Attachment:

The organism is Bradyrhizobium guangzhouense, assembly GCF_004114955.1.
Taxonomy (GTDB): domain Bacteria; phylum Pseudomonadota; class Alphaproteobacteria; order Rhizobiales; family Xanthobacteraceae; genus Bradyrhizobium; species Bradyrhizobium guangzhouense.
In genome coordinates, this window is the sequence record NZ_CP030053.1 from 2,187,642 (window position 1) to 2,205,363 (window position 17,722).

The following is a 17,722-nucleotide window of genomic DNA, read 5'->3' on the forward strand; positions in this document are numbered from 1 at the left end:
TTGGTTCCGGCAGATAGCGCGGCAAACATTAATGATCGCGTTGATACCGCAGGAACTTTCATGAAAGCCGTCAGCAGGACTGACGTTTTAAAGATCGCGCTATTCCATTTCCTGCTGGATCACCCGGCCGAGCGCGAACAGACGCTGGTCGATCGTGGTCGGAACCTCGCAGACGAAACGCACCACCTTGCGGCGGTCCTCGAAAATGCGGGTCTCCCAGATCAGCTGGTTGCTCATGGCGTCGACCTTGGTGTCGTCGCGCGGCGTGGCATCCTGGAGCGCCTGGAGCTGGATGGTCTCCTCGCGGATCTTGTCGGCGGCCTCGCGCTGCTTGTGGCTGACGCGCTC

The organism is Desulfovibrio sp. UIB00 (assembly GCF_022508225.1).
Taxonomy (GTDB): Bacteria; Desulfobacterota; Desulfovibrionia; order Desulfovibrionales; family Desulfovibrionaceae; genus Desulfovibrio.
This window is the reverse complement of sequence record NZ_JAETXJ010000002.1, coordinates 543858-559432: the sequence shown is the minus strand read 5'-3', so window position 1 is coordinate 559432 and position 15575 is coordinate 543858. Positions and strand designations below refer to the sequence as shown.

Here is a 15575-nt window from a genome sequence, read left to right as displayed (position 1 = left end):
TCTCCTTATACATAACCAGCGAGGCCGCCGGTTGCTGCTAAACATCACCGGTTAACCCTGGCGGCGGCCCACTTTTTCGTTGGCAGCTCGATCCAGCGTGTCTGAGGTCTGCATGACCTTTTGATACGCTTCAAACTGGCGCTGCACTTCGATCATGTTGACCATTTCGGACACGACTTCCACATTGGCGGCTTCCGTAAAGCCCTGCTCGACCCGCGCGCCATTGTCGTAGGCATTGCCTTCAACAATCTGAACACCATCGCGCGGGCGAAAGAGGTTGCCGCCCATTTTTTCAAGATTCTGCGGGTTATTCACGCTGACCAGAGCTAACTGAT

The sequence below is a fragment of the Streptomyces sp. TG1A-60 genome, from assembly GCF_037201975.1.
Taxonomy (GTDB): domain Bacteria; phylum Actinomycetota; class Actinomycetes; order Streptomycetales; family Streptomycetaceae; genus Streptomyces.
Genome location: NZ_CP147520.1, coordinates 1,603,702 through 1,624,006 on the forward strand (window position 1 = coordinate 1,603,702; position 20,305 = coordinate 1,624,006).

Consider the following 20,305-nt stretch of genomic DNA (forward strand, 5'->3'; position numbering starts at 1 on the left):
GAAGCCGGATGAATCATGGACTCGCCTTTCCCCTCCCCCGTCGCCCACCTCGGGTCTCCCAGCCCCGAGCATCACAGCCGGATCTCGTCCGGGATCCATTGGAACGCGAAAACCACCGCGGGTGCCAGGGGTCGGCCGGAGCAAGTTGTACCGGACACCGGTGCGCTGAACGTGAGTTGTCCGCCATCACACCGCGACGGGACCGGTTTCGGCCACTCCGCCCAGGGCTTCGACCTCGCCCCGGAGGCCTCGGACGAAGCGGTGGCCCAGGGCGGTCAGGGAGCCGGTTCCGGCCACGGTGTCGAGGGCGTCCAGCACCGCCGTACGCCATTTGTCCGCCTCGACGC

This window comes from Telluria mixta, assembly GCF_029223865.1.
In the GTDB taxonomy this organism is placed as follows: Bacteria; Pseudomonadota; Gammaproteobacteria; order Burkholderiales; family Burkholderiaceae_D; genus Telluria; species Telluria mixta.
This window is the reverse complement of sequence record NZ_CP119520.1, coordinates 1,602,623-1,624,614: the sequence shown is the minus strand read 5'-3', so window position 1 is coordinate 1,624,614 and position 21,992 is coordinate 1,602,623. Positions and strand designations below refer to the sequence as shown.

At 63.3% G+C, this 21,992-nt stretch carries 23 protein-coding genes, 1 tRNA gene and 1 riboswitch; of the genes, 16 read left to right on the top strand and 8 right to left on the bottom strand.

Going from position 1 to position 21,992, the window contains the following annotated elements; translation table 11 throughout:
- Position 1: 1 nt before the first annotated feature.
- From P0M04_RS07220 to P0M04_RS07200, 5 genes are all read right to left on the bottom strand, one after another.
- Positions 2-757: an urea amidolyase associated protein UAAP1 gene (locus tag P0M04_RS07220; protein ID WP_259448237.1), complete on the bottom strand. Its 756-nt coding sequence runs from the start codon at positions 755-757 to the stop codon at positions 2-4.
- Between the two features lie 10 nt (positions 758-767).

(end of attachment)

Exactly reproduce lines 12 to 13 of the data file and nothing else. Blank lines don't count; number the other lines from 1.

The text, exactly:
Taxonomy (GTDB): domain Bacteria; phylum Actinomycetota; class Actinomycetes; order Streptomycetales; family Streptomycetaceae; genus Streptomyces.
Genome location: NZ_CP147520.1, coordinates 1,603,702 through 1,624,006 on the forward strand (window position 1 = coordinate 1,603,702; position 20,305 = coordinate 1,624,006).